Whirlpool Corp., the world's biggest appliance maker, said Wednesday that price competition pulled its third-quarter revenue and shipments down 3 percent in the U.S. and kept revenue nearly flat worldwide, compared with a year earlier.
The maker of Maytag, KitchenAid, Jenn-Air, Whirlpool and store-brand appliances saw demand rebound last winter with the arrival of federal rebates on energy-efficient appliances. And it still expects U.S. shipments to rise 3 percent overall for the year.
But that's down from an earlier company forecast for a 5 percent increase, and Whirlpool shares fell $3.80, or 4.5 percent, to $80.70 in afternoon trading.
The company's third-quarter earnings fell 9 percent as it tried to keep pace with rivals such as LG and Samsung.
Brian Sozzi of Wall Street Strategies Inc. said three factors put Whirlpool in a "downdraft in the U.S." in the third quarter: allegations that mortgage lenders cut corners on foreclosures; soft midyear housing data and falling demand with the end of the tax credit and rebates.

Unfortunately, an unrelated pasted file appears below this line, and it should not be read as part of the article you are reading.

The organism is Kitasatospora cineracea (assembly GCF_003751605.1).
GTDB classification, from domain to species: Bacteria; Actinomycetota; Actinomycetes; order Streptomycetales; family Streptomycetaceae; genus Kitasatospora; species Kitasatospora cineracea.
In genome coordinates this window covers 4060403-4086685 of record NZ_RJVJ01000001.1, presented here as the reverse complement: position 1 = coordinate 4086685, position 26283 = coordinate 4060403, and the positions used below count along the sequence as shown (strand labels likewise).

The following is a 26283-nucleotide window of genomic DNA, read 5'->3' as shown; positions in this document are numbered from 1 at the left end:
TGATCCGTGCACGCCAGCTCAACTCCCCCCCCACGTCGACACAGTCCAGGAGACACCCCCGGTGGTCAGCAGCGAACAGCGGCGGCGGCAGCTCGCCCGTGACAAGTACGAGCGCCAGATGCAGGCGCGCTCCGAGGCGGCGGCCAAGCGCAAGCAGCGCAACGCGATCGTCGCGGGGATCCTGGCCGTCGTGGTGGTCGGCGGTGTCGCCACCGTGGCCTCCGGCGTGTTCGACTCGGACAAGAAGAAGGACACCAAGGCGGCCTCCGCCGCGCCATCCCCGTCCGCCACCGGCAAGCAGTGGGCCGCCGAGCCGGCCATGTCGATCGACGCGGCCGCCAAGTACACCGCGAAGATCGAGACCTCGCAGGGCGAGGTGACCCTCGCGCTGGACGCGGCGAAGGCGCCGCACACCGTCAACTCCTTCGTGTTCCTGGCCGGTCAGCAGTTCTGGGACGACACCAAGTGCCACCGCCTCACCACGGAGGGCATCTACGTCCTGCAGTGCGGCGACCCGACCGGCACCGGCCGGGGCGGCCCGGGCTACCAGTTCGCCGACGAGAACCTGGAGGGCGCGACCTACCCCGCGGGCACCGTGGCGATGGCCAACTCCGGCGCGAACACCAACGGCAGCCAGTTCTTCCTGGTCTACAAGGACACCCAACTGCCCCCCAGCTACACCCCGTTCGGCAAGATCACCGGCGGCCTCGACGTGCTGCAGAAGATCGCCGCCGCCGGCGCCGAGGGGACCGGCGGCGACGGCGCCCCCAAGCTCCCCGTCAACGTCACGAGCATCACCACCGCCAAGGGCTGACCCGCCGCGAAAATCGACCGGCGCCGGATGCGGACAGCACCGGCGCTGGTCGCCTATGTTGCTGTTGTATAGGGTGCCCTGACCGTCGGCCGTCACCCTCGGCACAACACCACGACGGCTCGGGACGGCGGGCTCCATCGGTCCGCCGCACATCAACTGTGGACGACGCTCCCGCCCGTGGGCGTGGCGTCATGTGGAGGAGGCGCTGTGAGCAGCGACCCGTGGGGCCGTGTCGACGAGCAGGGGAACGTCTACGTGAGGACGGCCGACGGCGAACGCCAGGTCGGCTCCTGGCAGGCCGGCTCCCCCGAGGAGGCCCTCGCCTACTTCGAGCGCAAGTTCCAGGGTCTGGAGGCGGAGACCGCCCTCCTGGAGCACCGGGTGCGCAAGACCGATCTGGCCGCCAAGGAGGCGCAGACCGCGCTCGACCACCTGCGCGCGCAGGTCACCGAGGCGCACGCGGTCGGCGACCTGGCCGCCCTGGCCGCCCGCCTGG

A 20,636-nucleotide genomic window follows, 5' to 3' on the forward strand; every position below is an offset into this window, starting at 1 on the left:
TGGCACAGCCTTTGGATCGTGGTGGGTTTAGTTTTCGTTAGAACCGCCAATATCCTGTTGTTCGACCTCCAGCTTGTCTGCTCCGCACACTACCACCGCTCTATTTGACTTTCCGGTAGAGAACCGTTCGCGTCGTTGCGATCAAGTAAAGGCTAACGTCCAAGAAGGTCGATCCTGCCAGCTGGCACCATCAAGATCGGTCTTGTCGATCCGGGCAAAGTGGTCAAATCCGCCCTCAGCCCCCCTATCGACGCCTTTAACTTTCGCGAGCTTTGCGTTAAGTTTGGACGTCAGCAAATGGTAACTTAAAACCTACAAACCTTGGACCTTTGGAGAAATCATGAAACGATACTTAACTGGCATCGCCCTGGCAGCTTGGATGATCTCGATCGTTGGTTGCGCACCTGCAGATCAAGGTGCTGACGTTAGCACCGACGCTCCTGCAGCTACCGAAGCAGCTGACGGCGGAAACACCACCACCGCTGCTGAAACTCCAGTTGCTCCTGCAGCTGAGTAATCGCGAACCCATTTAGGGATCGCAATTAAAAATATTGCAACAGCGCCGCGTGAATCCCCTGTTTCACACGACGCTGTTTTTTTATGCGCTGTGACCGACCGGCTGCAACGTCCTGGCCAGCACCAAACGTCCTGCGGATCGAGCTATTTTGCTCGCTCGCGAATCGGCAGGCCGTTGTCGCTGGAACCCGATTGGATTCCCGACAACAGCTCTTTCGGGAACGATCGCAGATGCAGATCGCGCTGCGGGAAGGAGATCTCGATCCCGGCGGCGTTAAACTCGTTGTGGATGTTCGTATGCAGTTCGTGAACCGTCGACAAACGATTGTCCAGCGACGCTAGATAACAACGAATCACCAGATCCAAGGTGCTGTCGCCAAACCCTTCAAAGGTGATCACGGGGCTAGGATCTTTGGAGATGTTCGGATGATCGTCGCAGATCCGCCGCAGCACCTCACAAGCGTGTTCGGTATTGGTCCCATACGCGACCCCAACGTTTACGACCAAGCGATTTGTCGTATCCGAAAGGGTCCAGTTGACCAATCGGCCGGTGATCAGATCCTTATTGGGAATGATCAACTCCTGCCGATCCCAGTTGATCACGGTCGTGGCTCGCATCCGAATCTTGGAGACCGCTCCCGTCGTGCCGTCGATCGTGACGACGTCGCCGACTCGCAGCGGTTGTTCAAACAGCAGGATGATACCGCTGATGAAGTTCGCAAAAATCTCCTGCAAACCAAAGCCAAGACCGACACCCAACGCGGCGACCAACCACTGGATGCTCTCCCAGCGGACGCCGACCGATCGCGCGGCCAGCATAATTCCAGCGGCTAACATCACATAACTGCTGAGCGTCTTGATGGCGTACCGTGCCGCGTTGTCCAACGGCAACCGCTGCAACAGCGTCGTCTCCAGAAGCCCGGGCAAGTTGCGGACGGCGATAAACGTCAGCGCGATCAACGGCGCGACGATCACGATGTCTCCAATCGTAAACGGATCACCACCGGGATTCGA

CEO Jeff Fettig said weak performance in Europe and, especially, the U.S. offset strong performances in Latin America and Asia and kept revenue for the three months that ended Sept. 30 at $4.52 billion.
The figure topped the average forecast of analysts polled by Thomson Reuters for revenue of $4.49 billion.
The company said it earned $79 million, or $1.02 per share, in the quarter, compared with $87 million, or $1.15 per share, a year earlier.
Excluding the $1.20-per-share cost of settling federal price-fixing charges, Whirlpool earned $2.22 per share. That adjusted figure was much higher than the average forecast for $1.76 per share from analysts polled by Thomson Reuters, who usually remove one-time items.
The U.S. Justice Department announced in September that a Whirlpool subsidiary and Japanese electronics giant Panasonic Corp. both agreed to plead guilty and pay more than $140 million in criminal fines for their roles in a scheme to fix refrigerant compressor prices.
Whirlpool, based in Benton Harbor, Mich., said rising material costs also weighed on results and partially offset the company's cost-cutting and improved productivity.
Whirlpool maintained its full-year earnings outlook of $9.56 to $10.06 per share. Chief Financial Officer Roy Templin said during the call that the company expects lower prices for the rest of the year.
Whirlpool has 67 manufacturing plants and technology research centers around the world.